As coronavirus cases soar across the UK, the start of 2021 has already been a bit bumpy. With a six-week national lockdown now underway, schools and colleges are largely closed (vulnerable pupils and children of key workers are still able to attend) and face the incredible task of adapting their classroom-based teaching plans and turning them into engaging, high-quality online resources in just a blink of an eye. And that is only the tip of the iceberg: there are also assessments, among other issues, to consider.
Even for the most experienced teachers and leaders, these are stressful times, and it is extremely easy to feel overwhelmed. If you've suffered from work-related anxiety since the start of the pandemic, you are not alone.
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A few weeks ago, I felt as though I had reached my limits with all the changes imposed as a result of Covid. I was having daily panic attacks and, for the first time in my career, I started to wonder if I could cope and continue my journey as an educator. Here are some tips and advice to help you manage your anxieties during what looks likely to be a turbulent new year of teaching online.
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Have you convinced yourself that you have no idea what you should be teaching this half-term? Does your department have a scheme of work or lesson schedule you could refer to? Take a few minutes to see what is planned for the next couple of weeks. If your department does not have a schedule, make you own so that you feel prepared and confident about what you are teaching. In addition, make sure your workplace has provided you with the tools and equipment you need to teach remotely and test it regularly to ensure it works when you need it to.
Share good practice
Don't be afraid to ask your colleagues to share their lessons and resources with you. There is bound to be a colleague who will be happy to do so. After all, this is a great opportunity for them to showcase their materials and support someone in the process. Or perhaps you are worried about how to manage behaviour in an online environment? Seek some support from a colleague, mentor or manager about the strategies they use, and if this is a strength of yours, share it with those around you.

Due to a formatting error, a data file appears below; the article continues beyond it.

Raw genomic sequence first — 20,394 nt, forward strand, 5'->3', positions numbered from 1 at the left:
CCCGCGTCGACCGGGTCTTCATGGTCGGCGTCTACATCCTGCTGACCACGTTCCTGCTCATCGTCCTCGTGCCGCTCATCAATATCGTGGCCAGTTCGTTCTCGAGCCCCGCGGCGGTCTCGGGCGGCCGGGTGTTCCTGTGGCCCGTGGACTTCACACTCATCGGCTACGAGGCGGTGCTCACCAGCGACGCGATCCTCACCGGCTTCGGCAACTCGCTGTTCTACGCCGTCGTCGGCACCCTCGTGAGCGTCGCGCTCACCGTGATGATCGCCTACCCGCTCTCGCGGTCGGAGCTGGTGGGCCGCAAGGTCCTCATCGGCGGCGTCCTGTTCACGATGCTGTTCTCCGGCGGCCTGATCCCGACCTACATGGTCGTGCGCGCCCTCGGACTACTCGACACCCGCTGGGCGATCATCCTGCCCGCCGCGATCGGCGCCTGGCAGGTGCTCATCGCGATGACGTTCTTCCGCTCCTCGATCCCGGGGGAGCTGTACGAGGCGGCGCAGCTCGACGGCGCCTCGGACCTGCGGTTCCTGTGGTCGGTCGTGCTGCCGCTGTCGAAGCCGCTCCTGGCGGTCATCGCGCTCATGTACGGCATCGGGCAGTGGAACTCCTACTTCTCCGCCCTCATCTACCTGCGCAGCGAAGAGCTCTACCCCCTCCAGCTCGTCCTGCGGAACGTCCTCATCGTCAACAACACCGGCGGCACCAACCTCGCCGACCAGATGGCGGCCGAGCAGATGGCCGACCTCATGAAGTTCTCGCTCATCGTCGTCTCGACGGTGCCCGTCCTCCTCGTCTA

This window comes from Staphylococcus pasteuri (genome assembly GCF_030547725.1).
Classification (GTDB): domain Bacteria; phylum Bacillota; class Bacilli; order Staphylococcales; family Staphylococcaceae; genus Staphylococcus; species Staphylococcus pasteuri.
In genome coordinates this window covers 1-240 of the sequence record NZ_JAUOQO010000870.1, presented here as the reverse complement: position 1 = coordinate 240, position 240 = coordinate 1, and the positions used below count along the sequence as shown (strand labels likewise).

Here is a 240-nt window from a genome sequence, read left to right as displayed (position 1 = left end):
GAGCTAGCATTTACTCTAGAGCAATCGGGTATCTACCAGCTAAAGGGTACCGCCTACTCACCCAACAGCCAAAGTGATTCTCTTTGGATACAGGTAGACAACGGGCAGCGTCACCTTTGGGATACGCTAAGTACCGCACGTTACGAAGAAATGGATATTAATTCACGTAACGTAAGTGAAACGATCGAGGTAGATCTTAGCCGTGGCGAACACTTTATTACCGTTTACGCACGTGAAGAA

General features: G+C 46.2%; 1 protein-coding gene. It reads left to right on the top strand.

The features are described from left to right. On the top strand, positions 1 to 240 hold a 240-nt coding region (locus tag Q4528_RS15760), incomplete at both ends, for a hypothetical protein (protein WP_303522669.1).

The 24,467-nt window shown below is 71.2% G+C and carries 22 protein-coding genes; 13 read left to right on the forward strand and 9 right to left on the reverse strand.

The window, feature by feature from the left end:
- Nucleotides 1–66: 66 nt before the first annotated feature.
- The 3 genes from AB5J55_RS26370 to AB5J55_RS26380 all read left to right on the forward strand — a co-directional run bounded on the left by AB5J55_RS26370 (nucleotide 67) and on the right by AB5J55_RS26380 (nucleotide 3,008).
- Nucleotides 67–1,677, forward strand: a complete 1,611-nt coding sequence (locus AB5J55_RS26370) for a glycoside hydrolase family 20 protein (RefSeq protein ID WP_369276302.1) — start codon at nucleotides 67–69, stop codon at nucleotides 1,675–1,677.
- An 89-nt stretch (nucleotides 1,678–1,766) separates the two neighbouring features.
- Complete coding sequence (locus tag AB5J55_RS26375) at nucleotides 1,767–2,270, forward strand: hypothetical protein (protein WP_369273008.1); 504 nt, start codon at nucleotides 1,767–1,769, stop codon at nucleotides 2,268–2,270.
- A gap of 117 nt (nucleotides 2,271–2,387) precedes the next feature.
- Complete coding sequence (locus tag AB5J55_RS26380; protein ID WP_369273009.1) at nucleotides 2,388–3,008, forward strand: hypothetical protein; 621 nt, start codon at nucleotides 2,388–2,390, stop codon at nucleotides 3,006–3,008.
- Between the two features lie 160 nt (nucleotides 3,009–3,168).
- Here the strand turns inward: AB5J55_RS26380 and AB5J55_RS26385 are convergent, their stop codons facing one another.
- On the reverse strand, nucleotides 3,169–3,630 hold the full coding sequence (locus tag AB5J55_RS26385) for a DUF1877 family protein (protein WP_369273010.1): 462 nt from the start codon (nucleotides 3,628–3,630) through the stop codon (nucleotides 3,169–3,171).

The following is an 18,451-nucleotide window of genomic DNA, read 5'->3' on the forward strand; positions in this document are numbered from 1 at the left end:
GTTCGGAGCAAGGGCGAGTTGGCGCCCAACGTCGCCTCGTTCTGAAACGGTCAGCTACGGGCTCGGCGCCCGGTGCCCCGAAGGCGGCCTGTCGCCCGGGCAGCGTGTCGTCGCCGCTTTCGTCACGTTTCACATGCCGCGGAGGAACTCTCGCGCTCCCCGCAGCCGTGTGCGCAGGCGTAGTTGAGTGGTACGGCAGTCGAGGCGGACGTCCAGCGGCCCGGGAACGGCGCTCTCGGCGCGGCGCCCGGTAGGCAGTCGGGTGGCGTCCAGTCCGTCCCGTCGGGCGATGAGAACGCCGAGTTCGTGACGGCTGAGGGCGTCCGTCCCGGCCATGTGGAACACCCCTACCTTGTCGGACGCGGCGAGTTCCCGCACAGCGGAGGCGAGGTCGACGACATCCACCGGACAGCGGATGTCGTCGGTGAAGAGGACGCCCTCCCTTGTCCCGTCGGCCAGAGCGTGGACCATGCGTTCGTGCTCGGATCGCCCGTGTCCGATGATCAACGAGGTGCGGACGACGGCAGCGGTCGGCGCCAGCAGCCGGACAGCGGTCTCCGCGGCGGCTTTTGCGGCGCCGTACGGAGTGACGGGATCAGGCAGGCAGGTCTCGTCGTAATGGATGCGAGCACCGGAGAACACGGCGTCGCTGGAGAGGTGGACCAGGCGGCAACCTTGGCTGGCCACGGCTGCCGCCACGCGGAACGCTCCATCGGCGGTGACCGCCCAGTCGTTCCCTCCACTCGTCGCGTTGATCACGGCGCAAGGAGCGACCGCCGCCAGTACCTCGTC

Structure your day
As educators, we have become so accustomed to carrying out certain tasks at times of the year and sticking to a strict timetable that when that structure is altered, it can feel overwhelming and lead to anxiety. If possible, try and stick to your timetable to keep your day structured and familiar. Make a to-do list to keep yourself productive outside of your teaching hours and tick off the tasks you complete for a sense of achievement.
Communication is key
If you are feeling anxious or stressed, you should try and discuss this with your line manager to see if they can reassure you or alleviate some of the pressure. For example, your manager might be able to grant you an extension on your marking deadline. Even if you are not sure what you are feeling anxious about, talking to someone is important and often helpful. If you do not feel you can approach your line manager, try approaching your mentor or a trustworthy colleague instead. Connect with other colleagues in the profession outside of your establishment to share your experiences and seek wider advice. There are lots of online teacher forums out there for you to explore.
Be kind to yourself
Your feelings are justified whatever they might be: anxiety, worry, stress... You need to remind yourself that this is a global pandemic that none of us has experienced before. Acknowledge that you are doing your best. If you are anxious before work, try getting up a bit earlier than usual to engage in mindfulness techniques or yoga. Make sure you take an hour for your lunch break and do something to clear your mind, like going for a walk. At the end of the day, be sure to unwind and relax. Try having a soak in the bath or doing some exercise.
There is only one of you, so it is vital that you look after yourself, now more than ever. Reach out to those around you for some support and remind yourself that teaching can be challenging at the best of times, even without a pandemic. If you are worried about your anxiety, speak to your employer and your GP.
Kate Watts is an FE lecturer at a college in London